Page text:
You're massively overestimating how powerful those techniques are. Balanced detection has a limited common mode rejection ratio (CMRR) in any practical device. For example, in analog optical systems, obtaining even 30dB CMRR is considered outstanding. Do that on a noisy channel and you have a noise floor of 30dB. In such circumstances some form of digital error correction is essentially mandatory.
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greynol
post Jan 12 2014, 22:43
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Communication Systems Engineering by Proakis and Salehi is a good book on the subject. Some of you should study it or something similar. It would cut down on a lot of the nonsense being said.


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saratoga
post Jan 12 2014, 23:08
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Proakis's text is my go-to reference on discrete time systems, but I think that book is probably well beyond most of the people posting in this thread, and does not go into any detail on the electromagnetic physics needed to understand the performance of analog systems.

The core problem here is that everyone has opinions about analog and digital systems, and for digital they may even be fairly sensible-ish, but to really understand analog you need a graduate level education in EE. Without that it is almost impossible to really understand what is happening and you're just going to get lost in a mess of meaningless arguments about what is and isn't quantized without understanding what it really means.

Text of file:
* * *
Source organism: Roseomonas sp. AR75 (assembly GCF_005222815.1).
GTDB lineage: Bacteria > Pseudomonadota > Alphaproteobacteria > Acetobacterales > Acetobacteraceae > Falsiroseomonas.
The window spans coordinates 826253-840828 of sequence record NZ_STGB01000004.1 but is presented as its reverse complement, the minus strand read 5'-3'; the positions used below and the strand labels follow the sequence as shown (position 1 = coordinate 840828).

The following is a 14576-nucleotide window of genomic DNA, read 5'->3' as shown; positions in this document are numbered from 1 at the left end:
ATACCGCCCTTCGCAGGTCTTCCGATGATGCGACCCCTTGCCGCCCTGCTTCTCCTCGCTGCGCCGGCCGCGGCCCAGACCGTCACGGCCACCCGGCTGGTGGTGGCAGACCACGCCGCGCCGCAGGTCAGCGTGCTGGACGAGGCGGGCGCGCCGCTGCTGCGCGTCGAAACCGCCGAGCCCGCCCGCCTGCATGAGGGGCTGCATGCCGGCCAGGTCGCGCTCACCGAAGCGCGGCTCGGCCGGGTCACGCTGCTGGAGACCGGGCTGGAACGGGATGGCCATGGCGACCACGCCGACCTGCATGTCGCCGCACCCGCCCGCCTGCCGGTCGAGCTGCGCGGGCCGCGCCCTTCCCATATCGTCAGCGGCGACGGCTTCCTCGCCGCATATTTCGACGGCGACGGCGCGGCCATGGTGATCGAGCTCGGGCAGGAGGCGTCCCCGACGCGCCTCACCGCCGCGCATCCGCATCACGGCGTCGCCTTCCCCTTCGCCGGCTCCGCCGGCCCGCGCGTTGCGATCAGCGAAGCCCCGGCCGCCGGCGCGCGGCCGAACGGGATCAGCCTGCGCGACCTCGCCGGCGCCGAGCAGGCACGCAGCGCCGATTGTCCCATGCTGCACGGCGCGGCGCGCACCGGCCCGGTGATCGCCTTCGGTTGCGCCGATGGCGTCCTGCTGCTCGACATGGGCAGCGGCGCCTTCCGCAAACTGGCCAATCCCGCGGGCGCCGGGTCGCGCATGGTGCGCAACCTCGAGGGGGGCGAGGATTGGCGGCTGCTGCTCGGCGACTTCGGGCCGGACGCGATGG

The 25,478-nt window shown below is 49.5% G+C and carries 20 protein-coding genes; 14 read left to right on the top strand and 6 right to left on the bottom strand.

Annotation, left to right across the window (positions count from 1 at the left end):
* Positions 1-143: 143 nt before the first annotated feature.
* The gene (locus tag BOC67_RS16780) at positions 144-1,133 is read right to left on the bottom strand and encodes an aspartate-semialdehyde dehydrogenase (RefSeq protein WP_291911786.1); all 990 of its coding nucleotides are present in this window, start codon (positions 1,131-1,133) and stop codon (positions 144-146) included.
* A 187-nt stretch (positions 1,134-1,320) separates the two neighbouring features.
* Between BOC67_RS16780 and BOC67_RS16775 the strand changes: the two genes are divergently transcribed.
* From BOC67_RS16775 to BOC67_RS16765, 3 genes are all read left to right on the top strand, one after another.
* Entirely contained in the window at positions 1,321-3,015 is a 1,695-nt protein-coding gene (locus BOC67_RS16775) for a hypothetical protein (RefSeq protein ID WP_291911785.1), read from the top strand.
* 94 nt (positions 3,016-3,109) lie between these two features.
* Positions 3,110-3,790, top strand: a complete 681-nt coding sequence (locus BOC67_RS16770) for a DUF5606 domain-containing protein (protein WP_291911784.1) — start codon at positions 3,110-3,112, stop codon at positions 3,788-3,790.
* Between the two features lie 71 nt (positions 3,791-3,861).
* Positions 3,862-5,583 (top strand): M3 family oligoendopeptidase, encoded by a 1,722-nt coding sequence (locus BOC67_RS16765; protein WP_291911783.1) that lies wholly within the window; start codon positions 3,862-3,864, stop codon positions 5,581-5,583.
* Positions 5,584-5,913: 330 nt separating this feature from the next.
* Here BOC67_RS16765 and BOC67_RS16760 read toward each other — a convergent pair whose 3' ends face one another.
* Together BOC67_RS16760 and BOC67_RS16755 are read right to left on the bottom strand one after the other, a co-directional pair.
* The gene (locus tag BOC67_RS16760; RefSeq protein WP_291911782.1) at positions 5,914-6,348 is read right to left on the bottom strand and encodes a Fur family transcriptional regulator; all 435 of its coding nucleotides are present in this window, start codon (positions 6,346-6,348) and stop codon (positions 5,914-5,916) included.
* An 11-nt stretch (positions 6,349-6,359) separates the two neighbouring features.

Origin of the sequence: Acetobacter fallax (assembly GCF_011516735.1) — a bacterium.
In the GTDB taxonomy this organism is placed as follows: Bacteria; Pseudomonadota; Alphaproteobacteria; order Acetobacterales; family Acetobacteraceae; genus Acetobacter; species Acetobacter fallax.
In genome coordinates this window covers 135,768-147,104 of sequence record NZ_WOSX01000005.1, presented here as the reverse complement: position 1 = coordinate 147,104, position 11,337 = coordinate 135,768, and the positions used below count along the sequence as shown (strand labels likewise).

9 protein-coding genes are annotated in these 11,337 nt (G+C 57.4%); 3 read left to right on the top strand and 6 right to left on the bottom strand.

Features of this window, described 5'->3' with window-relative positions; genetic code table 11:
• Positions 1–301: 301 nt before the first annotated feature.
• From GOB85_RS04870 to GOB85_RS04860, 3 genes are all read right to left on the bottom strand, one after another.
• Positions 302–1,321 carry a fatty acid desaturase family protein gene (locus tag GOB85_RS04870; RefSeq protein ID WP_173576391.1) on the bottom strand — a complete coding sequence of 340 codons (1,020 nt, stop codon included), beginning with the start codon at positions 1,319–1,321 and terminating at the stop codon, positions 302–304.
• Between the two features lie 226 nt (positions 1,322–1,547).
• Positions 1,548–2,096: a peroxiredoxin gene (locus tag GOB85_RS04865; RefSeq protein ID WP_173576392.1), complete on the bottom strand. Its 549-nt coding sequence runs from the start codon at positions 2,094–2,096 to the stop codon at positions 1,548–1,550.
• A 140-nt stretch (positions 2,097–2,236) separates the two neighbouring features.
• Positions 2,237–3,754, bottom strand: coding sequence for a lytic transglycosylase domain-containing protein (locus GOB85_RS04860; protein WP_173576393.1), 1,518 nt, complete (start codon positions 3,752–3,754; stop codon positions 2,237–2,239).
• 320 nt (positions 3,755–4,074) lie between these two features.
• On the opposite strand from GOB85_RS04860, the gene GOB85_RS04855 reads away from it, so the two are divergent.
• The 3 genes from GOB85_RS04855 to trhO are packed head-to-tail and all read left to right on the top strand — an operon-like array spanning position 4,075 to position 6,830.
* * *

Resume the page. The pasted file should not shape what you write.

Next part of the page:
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UNHchabo
post Jan 13 2014, 04:52
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QUOTE (saratoga @ Jan 12 2014, 14:08) *
...to really understand analog you need a graduate level education in EE. Without that it is almost impossible to really understand what is happening and you're just going to get lost in a mess of meaningless arguments about what is and isn't quantized without understanding what it really means.


Yeah, with my CS degree I only had to take a couple of EE/CE courses, and I couldn't tell if the article was spouting pseudoscience, or just EE knowledge that was over my head.

That is, until I got to this part:

QUOTE
...unless one is planning to use a wireless link, which has not only potential long-term health risks...


... Okay then, I know I can ignore this article entirely. mad.gif